BlackBerry is making it easier for Android applications to run on its latest smartphones.
A recent upgrade to its developer tools has reduced the amount of work required to get an Android app working on the BlackBerry 10 operating system, and changes coming in early 2014 will allow some Android apps to run directly without any changes.
BlackBerry 10 is based on a real-time operating system called QNX but has had a level of compatibility with Android since it was launched earlier this year. A "runtime" on the phones provides an environment in which Android apps can run, but not all Android features are supported.
The latest version, 10.2.1, was introduced in early November and added support for Android Jellybean 4.2.2, Bluetooth, maps through Open Street Map, sharing of content with other applications in the phone, and the spell checker.
As long as the Android features that a given app needs are supported in BlackBerry's Android runtime, the app needs minimal repackaging to run on BlackBerry smartphones.
It's about to get even easier.
Early next year, BlackBerry will push a software update to users that will bring the ability to directly run ".apk" Android packages on phones, with no repackaging, as long as features required by the apps are supported. That should make it easier for companies to offer Android applications to BlackBerry users.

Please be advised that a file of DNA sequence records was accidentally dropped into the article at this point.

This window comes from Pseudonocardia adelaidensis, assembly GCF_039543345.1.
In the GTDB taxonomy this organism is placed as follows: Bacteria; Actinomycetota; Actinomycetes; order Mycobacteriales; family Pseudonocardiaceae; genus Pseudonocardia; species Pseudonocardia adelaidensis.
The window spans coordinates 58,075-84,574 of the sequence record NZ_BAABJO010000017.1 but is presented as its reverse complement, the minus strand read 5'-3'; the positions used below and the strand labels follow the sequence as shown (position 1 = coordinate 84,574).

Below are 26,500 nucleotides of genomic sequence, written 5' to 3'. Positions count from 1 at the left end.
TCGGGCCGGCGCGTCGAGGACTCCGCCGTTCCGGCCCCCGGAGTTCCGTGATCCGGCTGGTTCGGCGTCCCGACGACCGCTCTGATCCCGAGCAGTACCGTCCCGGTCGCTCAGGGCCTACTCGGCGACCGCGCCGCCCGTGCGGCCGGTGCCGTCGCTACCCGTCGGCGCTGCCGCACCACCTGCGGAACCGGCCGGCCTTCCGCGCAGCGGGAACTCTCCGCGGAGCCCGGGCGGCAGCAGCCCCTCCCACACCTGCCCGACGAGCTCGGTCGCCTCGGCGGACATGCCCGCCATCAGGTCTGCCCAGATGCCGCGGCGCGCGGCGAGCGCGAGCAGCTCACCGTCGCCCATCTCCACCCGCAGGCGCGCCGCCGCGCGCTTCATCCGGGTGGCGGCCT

On Dec. 4, the company will run a series of webcasts specifically aimed at Android developers. The "BlackBerry Jam Direct Android Virtual Conference" will include speeches from BlackBerry engineers and third-party software developers.
"This event is designed to help you understand how the BlackBerry Runtime for Android apps 10.2.1 release supports your development efforts and helps you get your apps in front of BlackBerry users faster," the company says on a website.
BlackBerry has attracted 130,000 apps to its BlackBerry 10 platform, but the company's new phones haven't managed to grab the attention of many users.
BlackBerry had a 2.8 percent share of the global smartphone market in the third quarter of 2013, according to data from IDC. That puts it behind Windows Mobile at 3.1 percent, Apple's iOS at 16.6 percent and Android at 69.2 percent.
Martyn Williams covers mobile telecoms, Silicon Valley and general technology breaking news for The IDG News Service. Follow Martyn on Twitter at @martyn_williams. Martyn's e-mail address is firstname.lastname@example.org
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